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Do the associations of body mass index and waist circumference with back pain change as people age? 32 years of follow-up in a British birth cohort

Muthuri, S; Cooper, R; Kuh, D; Hardy, R; (2020) Do the associations of body mass index and waist circumference with back pain change as people age? 32 years of follow-up in a British birth cohort. BMJ Open , 10 (12) , Article e039197. 10.1136/bmjopen-2020-039197. Green open access

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Abstract

Objectives: To investigate whether cross-sectional and longitudinal associations of body mass index (BMI) and waist circumference (WC) with back pain change with age and extend into later life. / Design: British birth cohort study. / Setting: England, Scotland and Wales. / Participants: Up to 3426 men and women from the MRC National Survey of Health and Development. / Primary outcome measures: Back pain (sciatica, lumbago or recurring/severe backache all or most of the time) was self-reported during nurse interviews at ages 36, 43, 53 and 60–64 years and in a postal questionnaire using a body manikin at age 68. / Results: Findings from mixed-effects logistic regression models indicated that higher BMI was consistently associated with increased odds of back pain across adulthood. Sex-adjusted ORs of back pain per 1 SD increase in BMI were: 1.13 (95% CI: 1.01 to 1.26), 1.11 (95% CI: 1.00 to 1.23), 1.17 (95% CI: 1.05 to 1.30), 1.31 (95% CI: 1.15 to 1.48) and 1.08 (95% CI: 0.95 to 1.24) at ages 36, 43, 53, 60–64 and 68–69, respectively. Similar patterns of associations were observed for WC. These associations were maintained when potential confounders, including education, occupational class, height, cigarette smoking status, physical activity and symptoms of anxiety and depression were accounted for. BMI showed stronger associations than WC in models including both measures. / Conclusions: These findings demonstrate that higher BMI is a persistent risk factor for back pain across adulthood. This highlights the potential lifelong consequences on back pain of the rising prevalence of obesity within the population.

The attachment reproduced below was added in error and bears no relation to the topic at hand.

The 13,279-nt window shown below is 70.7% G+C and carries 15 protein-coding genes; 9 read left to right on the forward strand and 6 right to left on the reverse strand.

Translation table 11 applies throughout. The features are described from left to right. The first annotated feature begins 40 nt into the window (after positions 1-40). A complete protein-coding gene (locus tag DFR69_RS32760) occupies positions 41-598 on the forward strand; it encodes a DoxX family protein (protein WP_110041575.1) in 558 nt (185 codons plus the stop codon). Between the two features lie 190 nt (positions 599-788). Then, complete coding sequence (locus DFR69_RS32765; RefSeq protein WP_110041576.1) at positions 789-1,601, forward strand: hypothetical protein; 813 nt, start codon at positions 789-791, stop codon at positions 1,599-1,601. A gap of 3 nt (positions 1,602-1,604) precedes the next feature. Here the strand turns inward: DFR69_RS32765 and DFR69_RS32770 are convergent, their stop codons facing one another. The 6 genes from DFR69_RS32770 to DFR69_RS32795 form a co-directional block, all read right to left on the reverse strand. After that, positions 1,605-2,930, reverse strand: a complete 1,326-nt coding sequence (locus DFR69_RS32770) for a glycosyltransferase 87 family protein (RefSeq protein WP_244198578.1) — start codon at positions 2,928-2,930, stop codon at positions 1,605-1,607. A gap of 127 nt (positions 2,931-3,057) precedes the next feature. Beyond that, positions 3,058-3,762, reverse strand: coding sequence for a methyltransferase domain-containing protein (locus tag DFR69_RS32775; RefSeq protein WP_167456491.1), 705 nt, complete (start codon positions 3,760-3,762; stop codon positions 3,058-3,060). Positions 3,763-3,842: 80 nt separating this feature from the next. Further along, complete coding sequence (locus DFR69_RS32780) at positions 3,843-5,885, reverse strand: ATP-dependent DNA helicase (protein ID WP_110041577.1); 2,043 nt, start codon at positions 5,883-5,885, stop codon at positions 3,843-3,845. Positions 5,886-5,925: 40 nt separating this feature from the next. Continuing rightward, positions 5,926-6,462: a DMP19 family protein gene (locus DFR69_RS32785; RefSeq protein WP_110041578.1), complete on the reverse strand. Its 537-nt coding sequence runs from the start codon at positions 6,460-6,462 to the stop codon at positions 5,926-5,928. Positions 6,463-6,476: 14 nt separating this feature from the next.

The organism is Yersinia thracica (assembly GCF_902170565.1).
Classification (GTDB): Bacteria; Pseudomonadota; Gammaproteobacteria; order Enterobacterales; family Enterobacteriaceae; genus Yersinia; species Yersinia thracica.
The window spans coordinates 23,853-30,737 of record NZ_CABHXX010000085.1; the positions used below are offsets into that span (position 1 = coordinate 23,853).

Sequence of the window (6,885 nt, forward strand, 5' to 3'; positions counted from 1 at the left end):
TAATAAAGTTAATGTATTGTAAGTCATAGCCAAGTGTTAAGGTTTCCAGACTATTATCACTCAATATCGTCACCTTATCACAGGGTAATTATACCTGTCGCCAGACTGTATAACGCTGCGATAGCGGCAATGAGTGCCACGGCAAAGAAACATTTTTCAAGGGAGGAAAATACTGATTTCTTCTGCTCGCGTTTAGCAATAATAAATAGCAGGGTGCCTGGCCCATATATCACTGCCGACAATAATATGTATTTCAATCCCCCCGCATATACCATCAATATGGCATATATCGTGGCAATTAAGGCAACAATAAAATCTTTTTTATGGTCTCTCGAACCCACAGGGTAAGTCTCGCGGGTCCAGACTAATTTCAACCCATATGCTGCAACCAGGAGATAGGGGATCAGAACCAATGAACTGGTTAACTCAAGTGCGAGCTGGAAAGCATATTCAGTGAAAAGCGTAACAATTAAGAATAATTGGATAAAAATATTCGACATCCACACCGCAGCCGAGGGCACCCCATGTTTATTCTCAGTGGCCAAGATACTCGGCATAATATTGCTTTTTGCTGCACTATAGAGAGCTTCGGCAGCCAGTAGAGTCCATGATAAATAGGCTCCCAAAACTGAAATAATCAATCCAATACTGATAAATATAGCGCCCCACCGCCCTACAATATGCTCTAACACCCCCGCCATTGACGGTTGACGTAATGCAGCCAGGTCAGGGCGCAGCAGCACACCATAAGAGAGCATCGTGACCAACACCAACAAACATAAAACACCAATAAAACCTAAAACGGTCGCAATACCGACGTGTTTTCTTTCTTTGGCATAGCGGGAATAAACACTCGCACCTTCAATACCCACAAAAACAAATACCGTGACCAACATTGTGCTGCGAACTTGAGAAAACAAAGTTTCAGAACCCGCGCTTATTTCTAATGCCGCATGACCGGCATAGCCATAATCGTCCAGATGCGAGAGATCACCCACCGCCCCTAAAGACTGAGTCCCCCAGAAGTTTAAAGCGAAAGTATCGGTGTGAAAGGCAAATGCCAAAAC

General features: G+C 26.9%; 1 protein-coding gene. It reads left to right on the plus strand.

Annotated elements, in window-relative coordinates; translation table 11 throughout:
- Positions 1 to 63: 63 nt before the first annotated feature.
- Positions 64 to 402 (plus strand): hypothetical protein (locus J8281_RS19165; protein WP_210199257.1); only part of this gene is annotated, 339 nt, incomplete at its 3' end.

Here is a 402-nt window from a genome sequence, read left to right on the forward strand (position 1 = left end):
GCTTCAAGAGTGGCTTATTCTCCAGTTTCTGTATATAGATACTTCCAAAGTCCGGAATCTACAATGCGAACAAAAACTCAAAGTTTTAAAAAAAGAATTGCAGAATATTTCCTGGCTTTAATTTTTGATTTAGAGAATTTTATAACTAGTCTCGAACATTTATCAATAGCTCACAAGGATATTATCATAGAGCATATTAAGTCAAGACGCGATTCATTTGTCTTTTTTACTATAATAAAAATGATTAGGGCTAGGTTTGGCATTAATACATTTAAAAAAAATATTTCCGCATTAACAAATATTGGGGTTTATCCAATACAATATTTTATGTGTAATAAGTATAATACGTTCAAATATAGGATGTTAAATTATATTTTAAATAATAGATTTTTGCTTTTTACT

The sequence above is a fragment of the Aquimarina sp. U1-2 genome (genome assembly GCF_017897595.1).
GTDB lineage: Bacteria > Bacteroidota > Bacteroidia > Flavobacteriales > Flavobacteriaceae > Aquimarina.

Type: Article
Title: Do the associations of body mass index and waist circumference with back pain change as people age? 32 years of follow-up in a British birth cohort
Open access status: An open access version is available from UCL Discovery
DOI: 10.1136/bmjopen-2020-039197
Publisher version: https://doi.org/10.1136/bmjopen-2020-039197
Language: English
Additional information: This is an open access article distributed in accordance with the Creative Commons Attribution 4.0 Unported (CC BY 4.0) license, which permits others to copy, redistribute, remix, transform and build upon this work for any purpose, provided the original work is properly cited, a link to the licence is given, and indication of whether changes were made. See: https://creativecommons.org/licenses/by/4.0/.
UCL classification: UCL
UCL > Provost and Vice Provost Offices
UCL > Provost and Vice Provost Offices > School of Education
UCL > Provost and Vice Provost Offices > School of Education > UCL Institute of Education
UCL > Provost and Vice Provost Offices > School of Education > UCL Institute of Education > IOE - Social Research Institute
UCL > Provost and Vice Provost Offices > School of Life and Medical Sciences
UCL > Provost and Vice Provost Offices > School of Life and Medical Sciences > Faculty of Population Health Sciences
UCL > Provost and Vice Provost Offices > School of Life and Medical Sciences > Faculty of Population Health Sciences > Institute of Cardiovascular Science
URI: https://discovery.ucl.ac.uk/id/eprint/10118522
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